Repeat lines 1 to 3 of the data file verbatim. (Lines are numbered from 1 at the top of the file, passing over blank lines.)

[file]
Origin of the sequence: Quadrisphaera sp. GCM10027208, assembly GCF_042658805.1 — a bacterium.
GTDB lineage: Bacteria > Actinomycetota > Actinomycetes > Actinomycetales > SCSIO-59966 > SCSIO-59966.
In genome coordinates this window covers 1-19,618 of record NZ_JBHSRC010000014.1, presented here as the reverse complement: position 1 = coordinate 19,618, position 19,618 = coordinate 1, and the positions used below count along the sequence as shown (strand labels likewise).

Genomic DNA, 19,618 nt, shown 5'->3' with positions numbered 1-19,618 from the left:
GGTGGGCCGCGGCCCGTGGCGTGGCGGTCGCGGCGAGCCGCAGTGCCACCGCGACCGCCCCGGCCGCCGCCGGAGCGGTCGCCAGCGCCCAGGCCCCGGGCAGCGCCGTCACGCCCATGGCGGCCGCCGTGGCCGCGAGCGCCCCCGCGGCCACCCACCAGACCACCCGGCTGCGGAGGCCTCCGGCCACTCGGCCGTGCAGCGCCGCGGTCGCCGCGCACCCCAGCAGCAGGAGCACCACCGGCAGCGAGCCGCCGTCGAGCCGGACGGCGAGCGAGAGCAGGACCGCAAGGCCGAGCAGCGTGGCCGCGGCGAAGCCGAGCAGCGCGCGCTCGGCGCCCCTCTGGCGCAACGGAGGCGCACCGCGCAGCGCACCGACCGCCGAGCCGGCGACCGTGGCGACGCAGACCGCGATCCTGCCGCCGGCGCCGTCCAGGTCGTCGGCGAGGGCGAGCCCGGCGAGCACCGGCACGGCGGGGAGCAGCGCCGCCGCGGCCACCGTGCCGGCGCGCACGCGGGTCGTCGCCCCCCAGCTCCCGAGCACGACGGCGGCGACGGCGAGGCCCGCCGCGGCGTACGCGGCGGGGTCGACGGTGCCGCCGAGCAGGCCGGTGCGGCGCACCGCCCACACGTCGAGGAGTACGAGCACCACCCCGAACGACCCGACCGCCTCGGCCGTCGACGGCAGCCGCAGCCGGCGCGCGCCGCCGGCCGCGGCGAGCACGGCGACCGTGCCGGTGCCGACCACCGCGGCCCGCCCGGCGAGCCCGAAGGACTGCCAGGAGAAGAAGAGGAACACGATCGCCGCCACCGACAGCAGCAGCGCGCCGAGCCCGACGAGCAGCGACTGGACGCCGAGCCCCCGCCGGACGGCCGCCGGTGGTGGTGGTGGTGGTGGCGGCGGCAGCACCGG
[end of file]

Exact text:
Origin of the sequence: Quadrisphaera sp. GCM10027208, assembly GCF_042658805.1 — a bacterium.
GTDB lineage: Bacteria > Actinomycetota > Actinomycetes > Actinomycetales > SCSIO-59966 > SCSIO-59966.
In genome coordinates this window covers 1-19,618 of record NZ_JBHSRC010000014.1, presented here as the reverse complement: position 1 = coordinate 19,618, position 19,618 = coordinate 1, and the positions used below count along the sequence as shown (strand labels likewise).